The House Committee on Commerce has worked for two years to find the balance between people who really are independent businesses and those who really are employees. The Committee sought to remove confusion in our labor law created by Court decisions and to establish one definition of employee in the workers compensation and unemployment insurance laws. Seemingly simple goals, but because of the complexity of how people work, they are very hard to accomplish.  

Thanks to the leadership of the House Commerce Committee and an openness to working with a multitude of people and interests I think a middle ground has been found. A definition, or test, of independent contractor was created which addresses the complexity of the modern workplace. It assures that workers can have the independence the may desire, while assuring that the rights and protections of employees remain in place. It addresses the uncertainty created by court decisions and eliminates multiple definitions of employee. I think we found a way to have the right balance. 

Still Shakespeare After All These Years

April 25, 2016



I read this piece on the State House floor on April 22, 2016, as my annual devotional (usually dedicated to Wm. Shakespeare).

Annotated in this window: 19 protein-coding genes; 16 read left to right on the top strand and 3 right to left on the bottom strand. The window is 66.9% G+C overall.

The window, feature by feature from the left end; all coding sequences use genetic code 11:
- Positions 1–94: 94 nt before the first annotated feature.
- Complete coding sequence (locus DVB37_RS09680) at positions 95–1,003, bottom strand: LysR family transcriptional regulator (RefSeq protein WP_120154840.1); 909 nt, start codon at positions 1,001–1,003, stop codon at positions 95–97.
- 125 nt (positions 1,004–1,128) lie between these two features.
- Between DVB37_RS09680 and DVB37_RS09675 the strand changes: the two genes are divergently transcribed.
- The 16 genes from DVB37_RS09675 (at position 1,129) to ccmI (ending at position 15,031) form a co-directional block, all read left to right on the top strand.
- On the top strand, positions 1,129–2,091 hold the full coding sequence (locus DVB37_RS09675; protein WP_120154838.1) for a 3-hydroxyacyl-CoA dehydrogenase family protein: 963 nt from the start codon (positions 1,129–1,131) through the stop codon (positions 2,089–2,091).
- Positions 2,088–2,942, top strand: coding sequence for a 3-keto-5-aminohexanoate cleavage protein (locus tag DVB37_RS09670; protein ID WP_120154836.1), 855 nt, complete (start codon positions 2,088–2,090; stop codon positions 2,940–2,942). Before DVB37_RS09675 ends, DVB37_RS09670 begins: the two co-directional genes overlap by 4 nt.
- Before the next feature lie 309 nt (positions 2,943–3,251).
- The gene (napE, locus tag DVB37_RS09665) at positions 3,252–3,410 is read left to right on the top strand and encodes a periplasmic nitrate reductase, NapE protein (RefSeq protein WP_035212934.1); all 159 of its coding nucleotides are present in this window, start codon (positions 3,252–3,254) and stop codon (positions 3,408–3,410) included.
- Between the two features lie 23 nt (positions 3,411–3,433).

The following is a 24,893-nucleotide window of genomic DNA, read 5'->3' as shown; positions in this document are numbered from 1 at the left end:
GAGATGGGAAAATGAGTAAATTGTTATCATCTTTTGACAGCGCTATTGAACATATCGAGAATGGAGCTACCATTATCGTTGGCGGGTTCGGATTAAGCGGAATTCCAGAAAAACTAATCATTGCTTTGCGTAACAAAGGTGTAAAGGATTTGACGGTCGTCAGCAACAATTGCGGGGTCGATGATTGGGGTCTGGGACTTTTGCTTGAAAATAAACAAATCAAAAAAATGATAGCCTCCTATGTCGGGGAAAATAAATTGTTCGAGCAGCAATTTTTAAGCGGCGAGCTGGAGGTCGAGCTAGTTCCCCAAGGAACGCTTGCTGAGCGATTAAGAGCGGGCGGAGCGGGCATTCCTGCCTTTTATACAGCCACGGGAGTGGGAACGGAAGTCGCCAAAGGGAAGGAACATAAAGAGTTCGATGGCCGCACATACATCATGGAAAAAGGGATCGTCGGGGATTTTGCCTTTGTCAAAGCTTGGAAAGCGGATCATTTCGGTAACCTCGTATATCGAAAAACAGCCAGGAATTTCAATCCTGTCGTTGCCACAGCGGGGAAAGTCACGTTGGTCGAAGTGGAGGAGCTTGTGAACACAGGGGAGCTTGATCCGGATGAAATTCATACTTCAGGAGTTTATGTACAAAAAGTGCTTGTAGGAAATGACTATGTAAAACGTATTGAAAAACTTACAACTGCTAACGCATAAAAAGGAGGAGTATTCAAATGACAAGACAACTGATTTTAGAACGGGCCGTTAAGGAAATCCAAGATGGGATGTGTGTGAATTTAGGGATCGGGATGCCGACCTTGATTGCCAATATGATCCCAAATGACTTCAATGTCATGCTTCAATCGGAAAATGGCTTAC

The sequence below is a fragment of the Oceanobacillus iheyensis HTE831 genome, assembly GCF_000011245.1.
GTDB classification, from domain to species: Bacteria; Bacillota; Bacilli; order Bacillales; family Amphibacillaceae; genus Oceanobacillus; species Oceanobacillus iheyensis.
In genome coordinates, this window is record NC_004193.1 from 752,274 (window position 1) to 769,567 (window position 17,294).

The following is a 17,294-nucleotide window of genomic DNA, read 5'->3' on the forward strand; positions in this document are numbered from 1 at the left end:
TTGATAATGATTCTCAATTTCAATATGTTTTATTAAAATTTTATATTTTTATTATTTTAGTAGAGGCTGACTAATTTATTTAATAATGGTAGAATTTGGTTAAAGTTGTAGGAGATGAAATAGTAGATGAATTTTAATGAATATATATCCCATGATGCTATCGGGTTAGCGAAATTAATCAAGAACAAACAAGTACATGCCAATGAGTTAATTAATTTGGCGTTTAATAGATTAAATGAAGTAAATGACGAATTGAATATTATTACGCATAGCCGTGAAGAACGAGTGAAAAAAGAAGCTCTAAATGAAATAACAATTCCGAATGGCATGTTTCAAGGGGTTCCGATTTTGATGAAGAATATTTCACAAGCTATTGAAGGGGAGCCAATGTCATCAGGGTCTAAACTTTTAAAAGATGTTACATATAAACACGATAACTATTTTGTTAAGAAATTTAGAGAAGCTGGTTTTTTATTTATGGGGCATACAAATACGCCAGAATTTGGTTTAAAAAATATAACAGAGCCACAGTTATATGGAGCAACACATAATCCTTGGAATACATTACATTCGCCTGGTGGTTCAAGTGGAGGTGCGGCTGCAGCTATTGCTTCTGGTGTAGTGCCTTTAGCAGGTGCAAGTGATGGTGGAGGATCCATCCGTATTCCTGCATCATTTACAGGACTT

Tomorrow, April 23, is the 400th anniversary of William Shakespeare’s death. All around the world, Shakespeare has been celebrated — a tour of papers related to him and his works found itself in Middlebury this past winter.

When I was in college, during the early 1980s, I thought I was as smart as can be, and I spent many an hour, inebriated or not, arguing about how much the human race had evolved in their thinking, and arguing that we were so much better off than we were, even as recently as 400 years ago. To me, the characters in Shakespeare were not terribly complex, and, as thick as Shakespeare’s poetry was to me, I certainly did not appreciate that, in fact, Shakespeare’s characters were intensely human, reacted in human ways, and were, in fact, much more three dimensional than I could possibly give them credit for at that age.

Over time, as I aged, I read essays on Shakespeare’s works, and grew to love how he was able to shape his characters in a way that was, in the words of Professor Harold Bloom, the “invention of the human.” What he meant was, “the invention of the human in print.” To me, with the help of essayists such as Bloom and Harold Goddard and others, I learned that Shakespeare’s characters were as rich as any characters created in the 18th, or 19th, or 20th century. In fact, I learned, or was reminded, that I wasn’t as smart as I wanted to be, and that humans have not, truly, evolved or changed very much over the last 400 years. We still have the same traits, the same faults, the same foibles, as humans from all ages. We choose love, or greed, or hatred, and we harbor murderous or exploitive or altruistic thoughts and feelings as we have for millenia. Read more